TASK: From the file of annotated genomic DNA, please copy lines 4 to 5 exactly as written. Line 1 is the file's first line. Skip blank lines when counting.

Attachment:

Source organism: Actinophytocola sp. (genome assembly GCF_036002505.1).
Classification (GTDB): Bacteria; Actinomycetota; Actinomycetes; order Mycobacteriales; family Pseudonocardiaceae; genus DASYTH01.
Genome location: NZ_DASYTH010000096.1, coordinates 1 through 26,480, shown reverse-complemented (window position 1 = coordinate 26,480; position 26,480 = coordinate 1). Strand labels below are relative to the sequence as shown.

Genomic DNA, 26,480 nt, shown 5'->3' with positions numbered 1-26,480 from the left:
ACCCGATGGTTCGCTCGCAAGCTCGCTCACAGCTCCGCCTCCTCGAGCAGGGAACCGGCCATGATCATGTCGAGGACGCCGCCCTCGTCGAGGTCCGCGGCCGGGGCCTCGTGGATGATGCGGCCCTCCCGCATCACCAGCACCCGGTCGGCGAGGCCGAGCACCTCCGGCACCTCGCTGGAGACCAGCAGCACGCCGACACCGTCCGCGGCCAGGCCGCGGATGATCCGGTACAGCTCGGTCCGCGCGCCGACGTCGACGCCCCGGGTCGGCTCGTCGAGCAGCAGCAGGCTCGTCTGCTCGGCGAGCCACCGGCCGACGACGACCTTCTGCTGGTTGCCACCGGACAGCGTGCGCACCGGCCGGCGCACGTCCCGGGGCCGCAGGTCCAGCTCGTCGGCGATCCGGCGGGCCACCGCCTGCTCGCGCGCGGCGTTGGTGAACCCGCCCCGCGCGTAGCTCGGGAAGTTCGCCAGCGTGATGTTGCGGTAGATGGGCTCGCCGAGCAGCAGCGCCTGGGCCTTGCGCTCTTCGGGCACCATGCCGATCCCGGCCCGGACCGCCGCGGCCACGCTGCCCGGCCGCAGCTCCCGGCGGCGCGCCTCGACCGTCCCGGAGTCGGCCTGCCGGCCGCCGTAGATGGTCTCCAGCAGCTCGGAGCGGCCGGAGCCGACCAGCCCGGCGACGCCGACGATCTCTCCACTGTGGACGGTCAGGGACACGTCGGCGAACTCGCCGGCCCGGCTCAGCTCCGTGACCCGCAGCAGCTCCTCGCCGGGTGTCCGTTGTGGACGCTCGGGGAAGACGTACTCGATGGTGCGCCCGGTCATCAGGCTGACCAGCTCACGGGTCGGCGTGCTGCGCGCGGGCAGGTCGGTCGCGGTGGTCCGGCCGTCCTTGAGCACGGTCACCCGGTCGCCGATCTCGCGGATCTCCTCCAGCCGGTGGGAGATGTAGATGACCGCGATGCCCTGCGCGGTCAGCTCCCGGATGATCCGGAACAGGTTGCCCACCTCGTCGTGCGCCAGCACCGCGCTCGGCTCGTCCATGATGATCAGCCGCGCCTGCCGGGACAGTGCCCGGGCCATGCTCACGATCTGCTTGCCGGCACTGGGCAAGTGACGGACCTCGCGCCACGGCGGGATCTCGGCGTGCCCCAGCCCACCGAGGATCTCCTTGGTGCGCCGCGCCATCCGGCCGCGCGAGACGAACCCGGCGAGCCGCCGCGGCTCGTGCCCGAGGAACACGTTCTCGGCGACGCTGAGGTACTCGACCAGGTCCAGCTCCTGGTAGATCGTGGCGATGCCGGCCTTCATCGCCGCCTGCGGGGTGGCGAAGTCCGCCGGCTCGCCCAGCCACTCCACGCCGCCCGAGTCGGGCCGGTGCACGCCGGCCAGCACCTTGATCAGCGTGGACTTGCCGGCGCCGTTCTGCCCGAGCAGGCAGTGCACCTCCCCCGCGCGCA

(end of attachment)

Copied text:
Genomic DNA, 26,480 nt, shown 5'->3' with positions numbered 1-26,480 from the left:
ACCCGATGGTTCGCTCGCAAGCTCGCTCACAGCTCCGCCTCCTCGAGCAGGGAACCGGCCATGATCATGTCGAGGACGCCGCCCTCGTCGAGGTCCGCGGCCGGGGCCTCGTGGATGATGCGGCCCTCCCGCATCACCAGCACCCGGTCGGCGAGGCCGAGCACCTCCGGCACCTCGCTGGAGACCAGCAGCACGCCGACACCGTCCGCGGCCAGGCCGCGGATGATCCGGTACAGCTCGGTCCGCGCGCCGACGTCGACGCCCCGGGTCGGCTCGTCGAGCAGCAGCAGGCTCGTCTGCTCGGCGAGCCACCGGCCGACGACGACCTTCTGCTGGTTGCCACCGGACAGCGTGCGCACCGGCCGGCGCACGTCCCGGGGCCGCAGGTCCAGCTCGTCGGCGATCCGGCGGGCCACCGCCTGCTCGCGCGCGGCGTTGGTGAACCCGCCCCGCGCGTAGCTCGGGAAGTTCGCCAGCGTGATGTTGCGGTAGATGGGCTCGCCGAGCAGCAGCGCCTGGGCCTTGCGCTCTTCGGGCACCATGCCGATCCCGGCCCGGACCGCCGCGGCCACGCTGCCCGGCCGCAGCTCCCGGCGGCGCGCCTCGACCGTCCCGGAGTCGGCCTGCCGGCCGCCGTAGATGGTCTCCAGCAGCTCGGAGCGGCCGGAGCCGACCAGCCCGGCGACGCCGACGATCTCTCCACTGTGGACGGTCAGGGACACGTCGGCGAACTCGCCGGCCCGGCTCAGCTCCGTGACCCGCAGCAGCTCCTCGCCGGGTGTCCGTTGTGGACGCTCGGGGAAGACGTACTCGATGGTGCGCCCGGTCATCAGGCTGACCAGCTCACGGGTCGGCGTGCTGCGCGCGGGCAGGTCGGTCGCGGTGGTCCGGCCGTCCTTGAGCACGGTCACCCGGTCGCCGATCTCGCGGATCTCCTCCAGCCGGTGGGAGATGTAGATGACCGCGATGCCCTGCGCGGTCAGCTCCCGGATGATCCGGAACAGGTTGCCCACCTCGTCGTGCGCCAGCACCGCGCTCGGCTCGTCCATGATGATCAGCCGCGCCTGCCGGGACAGTGCCCGGGCCATGCTCACGATCTGCTTGCCGGCACTGGGCAAGTGACGGACCTCGCGCCACGGCGGGATCTCGGCGTGCCCCAGCCCACCGAGGATCTCCTTGGTGCGCCGCGCCATCCGGCCGCGCGAGACGAACCCGGCGAGCCGCCGCGGCTCGTGCCCGAGGAACACGTTCTCGGCGACGCTGAGGTACTCGACCAGGTCCAGCTCCTGGTAGATCGTGGCGATGCCGGCCTTCATCGCCGCCTGCGGGGTGGCGAAGTCCGCCGGCTCGCCCAGCCACTCCACGCCGCCCGAGTCGGGCCGGTGCACGCCGGCCAGCACCTTGATCAGCGTGGACTTGCCGGCGCCGTTCTGCCCGAGCAGGCAGTGCACCTCCCCCGCGCGCA